There are many potential reasons why transcription factor binding events may not be conserved between species, such as non-equivalent developmental stages, or interspecies differences in transcription factor expression levels or even specificity. However, gene promoter sequence, as opposed to any differences in transcriptional machinery appears to be the dominant factor directing species-specific transcription (24). One recent study involved analysis of transcription factor binding events and the resulting gene expression associated with human chromosome 21 when carried by an aneuploid mouse strain (24). Study of hepatocytes from these mice compared to human ones revealed that human-specific binding and expression patterns were recapitulated in the mouse cells. Thus, genetic sequence is the primary determinant of the transcriptional response, rather than cellular environment.
Collectively, these findings have implications for trying to predict the transcriptional response in a human cell to a particular stimulus by studying the response in a rodent cell. In an example directly relevant to our research, we recently identified a gene, sulfiredoxin that is regulated by synaptic NMDAR activity in rat neurons via two AP-1 sites (25). The induction of this gene contributed to the enhanced antioxidant defenses found in electrically active rat neurons. However, one of these sites has been lost in the primate lineage, despite being well conserved among other mammals. While the loss of this site may have only a small effect on the inducibility of sulfiredoxin in human neurons, it would certainly be of importance to study the activity-dependent induction of this gene in hESC-derived forebrain neurons.
Post-transcriptionally, species-specific differences in the intron/exon pattern of genes and of alternative splicing patterns can lead to the products of conserved genes becoming functionally different (26, 27). There are species-specific differences in the expression and distribution of different isoforms of the human and mouse Tau genes (MAPT) (28). Species-specific differences in splicing of the Na+/Ca2+ transporter 1 (NCX1) gene have been reported (29). The NCX genes are important for neuronal Ca2+ homeostasis, particularly when substantial Ca2+ influx takes place, for example following an excitotoxic insult. Indeed, calpain-mediated cleavage and inactivation of the NCX3 gene contributes to the delayed Ca2+ deregulation and subsequent neuronal death (30) although there is no evidence of interspecies differences in its processing.
Post-translationally, protein-protein interactions can also vary, as can the distribution of gene products and the substrate profile of an enzyme. For example, while the C-terminal PDZ ligand of the human somatostatin receptor 3 interacts with the PDZ protein MUPP1, the corresponding ligand of the rat receptor does not (31). PDZ ligand interactions are important in the organization of neuron-specific macromolecular complexes such as the NMDA receptor signaling complex (32, 33). Coupling of the NMDA receptor NR2 subunit to toxic nitric oxide production and activation of pro-death p38 signaling is mediated by PDZ domains on PSD95 and neuronal nitric oxide synthase, and a PDZ ligand on NR2 (34-36) (though this is completely conserved between rodents and humans).
The activation of caspases is central to the initiation and execution of apoptosis (37). Apoptotic-like neuronal death or the activation of apoptotic biochemical cascades (e.g. caspases) are proposed to be associated with certain neurodegenerative diseases, such as Alzheimer’s and Parkinson’s Disease (38-41) where they are implicated both in neuronal death and also proximal events such as cleavage of amyloid precursor peptide and tau (41). As would be expected for a cellular mechanism as important as apoptosis, this is highly conserved within mammals. Nevertheless there do exist species-specific (human vs. mouse) differences in they way caspases process their targets, and even in whether a protein is a caspase target at all (42).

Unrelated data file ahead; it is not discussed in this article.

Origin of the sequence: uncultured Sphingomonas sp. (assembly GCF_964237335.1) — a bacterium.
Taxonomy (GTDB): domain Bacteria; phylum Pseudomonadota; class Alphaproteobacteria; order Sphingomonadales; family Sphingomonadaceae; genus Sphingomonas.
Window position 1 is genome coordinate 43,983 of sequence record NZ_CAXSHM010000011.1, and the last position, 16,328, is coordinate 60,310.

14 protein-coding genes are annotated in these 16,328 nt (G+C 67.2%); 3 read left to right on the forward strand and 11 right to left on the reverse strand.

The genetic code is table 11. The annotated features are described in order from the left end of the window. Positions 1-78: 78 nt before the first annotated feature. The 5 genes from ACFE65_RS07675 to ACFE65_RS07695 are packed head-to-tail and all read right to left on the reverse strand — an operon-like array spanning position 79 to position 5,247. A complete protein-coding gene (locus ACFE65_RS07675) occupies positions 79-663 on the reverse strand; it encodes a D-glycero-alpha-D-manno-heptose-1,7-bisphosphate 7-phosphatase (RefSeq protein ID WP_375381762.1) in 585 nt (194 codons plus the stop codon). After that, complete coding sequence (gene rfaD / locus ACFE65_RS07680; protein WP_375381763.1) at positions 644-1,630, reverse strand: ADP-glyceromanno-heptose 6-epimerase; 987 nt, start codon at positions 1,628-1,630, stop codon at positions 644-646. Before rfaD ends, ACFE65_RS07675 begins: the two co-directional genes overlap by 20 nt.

Of direct importance to therapeutics is the fact that some pharmacological compounds show large species-specific differences. Specific differences between rodent and human channel/receptor pharmacology are documented in cases such as the P2X receptor (43) the TRPV1 channel (44) and the TRPA1 receptor (45). The potential for species-specific differences motivates studies employing the human receptor expressed ectopically in a heterologous system, such as a recent study on the effect of the NMDA receptor antagonist memantine on human NR2A-containing NMDARs expressed in HEK293 cells (46). While worthwhile, such approaches can only study a single recombinant receptor, while native receptors may have varying subunit compositions and may be associated with post-translational modification and/or accessory proteins that alter the pharmacology of certain compounds.
While hESC-derived neurons are unlikely to replace any of the established experimental systems for studying neurotoxicity and neuroprotection, they have a valuable complementary role to play, and may reduce the overall use of animals in research. The experimental testing of a hypothesis in rodent in vitro and in vivo systems and also in hESC-derived neurons increases the burden of proof that a particular mechanism is relevant to the human organism, since each system has different limitations. Other in vitro uses for hESC-derived neurons include analysing the effects of neuroprotective receptor agonists/antagonists on native human receptors in a human cellular environment. The scalable nature of hESC systems means that hESC-derived neurons have the potential to be used in screening assays, potentially aiding drug discovery for neuroprotective compounds (19). The functional characterisation of hESC-derived neurons is developing exponentially, as are protocols for generating increasingly well defined region- or phenotype-specific neuronal populations. Aside from their much-vaunted potential for cell-based therapies, hESC-derived neurons have the potential to become an important tool for molecular neuroscientists.